delivery again? Do us a favor, let 'em in
by cindy dampier
Winter came early to our house.
Not so much the weather — that progressed as summer does: Thuggish, sweaty, occasional pouring rain. Who noticed? We were up to our ears, hunkered down amid deep drifts of books and furniture and clothes and camping equipment and kitchenware and extra Ziploc bags. These were our worldly possessions, all of which landed, unceremoniously, on the doorstep of a new place when summer had barely begun.
Opening your front door every evening to a looming Gordian knot is a great reason to let a few things slide. By which I mean dinner. Pizza delivery on moving day is a universal soul-saver, but that initial pie (it was Pequod's, if we're assigning blame) was just an entry point. Long after our pots and pans were unpacked, we raged unchecked through the takeout menus of gourmet diners, taco joints, sushi kitchens. Cook, in the midst of a cyclone? We're talking sweaters roaming free. Books, surrendering to cobwebs in the corner. Homeless Ziploc bags. There were adaptations — one night we noticed the family dog was teaching himself steeplechase skills by vaulting over piled up boxes. He also learned to recognize the sound of a GrubHub driver pulling to the curb.
At some point, we knew we should stop. But it was far too easy to just keep going. Those who study such trends claim that delivery of pretty much anything is the way of our new, ever-more-isolated society. Which sounds creepy. But the facts on the ground are that, if you hold a valid credit card and an internet connection, you can make (delicious, highly refined) Big Star tacos materialize on your doorstep with hardly a whisper of human interaction.
That's if you don't count our GrubHub guy, who first stated that he remembered visiting our place before, then started calling us by first names and waving emphatically. The dog let himself be petted, but that might have had something to do with the heavy scent of empanadas.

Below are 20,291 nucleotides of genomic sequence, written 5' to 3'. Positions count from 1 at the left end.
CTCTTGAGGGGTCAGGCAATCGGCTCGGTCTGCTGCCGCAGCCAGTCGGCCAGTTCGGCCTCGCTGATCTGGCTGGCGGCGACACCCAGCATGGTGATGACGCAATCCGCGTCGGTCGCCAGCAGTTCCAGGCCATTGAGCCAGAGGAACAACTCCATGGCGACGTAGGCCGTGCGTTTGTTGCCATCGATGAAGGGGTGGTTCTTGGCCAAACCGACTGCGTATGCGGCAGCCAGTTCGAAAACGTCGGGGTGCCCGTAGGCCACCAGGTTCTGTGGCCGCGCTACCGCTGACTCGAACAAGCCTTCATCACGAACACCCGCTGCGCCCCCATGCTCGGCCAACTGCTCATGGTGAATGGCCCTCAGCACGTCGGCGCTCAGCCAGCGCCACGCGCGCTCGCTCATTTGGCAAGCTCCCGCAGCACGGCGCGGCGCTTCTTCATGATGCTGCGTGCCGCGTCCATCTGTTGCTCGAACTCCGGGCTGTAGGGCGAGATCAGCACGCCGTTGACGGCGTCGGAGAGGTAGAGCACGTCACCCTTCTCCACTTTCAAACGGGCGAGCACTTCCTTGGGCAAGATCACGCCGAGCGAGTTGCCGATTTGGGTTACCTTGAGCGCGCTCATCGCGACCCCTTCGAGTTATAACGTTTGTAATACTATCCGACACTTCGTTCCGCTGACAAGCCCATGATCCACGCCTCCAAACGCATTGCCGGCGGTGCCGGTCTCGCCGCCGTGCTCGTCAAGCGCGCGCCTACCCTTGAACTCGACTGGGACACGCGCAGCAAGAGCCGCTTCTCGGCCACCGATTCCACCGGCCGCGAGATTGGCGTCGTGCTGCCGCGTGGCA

And so it went, in our little winter of the soul, from Irazu's Costa Rican to Lillie's Q, complete with comfort in the form of collard greens. We branched out to other delivery services, found ways to bring in food from other parts of town. In short, we rode the delivery food thing straight to the gates of hell, and it was tasty all the way. There was no such thing as a bridge too far.
Maybe it was the full-on, three-course Polish feast from Staropolska that signaled the end of our wild ride. It was a funny, foolish reminder of an actual trip (who eats like that, outside of vacation?). Which was a reminder that travel outside the house is not only possible, it's desirable.
In the winter of 2015, New Yorkers had to be reminded by their mayor that yes, a directive to stay off the streets in a major storm applied to delivery drivers, too. "A food delivery bicycle is not an emergency vehicle," grumbled Bill de Blasio. GrubHub momentarily shut down, in deference to the weather.
De Blasio, of course, wasn't dealing with the aftermath of our move. Or a real Chicago winter, for that matter. But still, his reality check came back to haunt me, finally. Along with our aching bank accounts. And the thought of all those takeout containers. Our house emerged, slowly, from the mountain of displaced stuff, and the kitchen became more than just a place to unpack styrofoam boxes. We laugh nervously about our little delivery binge — that was kinda silly, wasn't it? But come howling winds and negative degrees, you can bet we'll know just what to do. After all, that driver knows right where we live.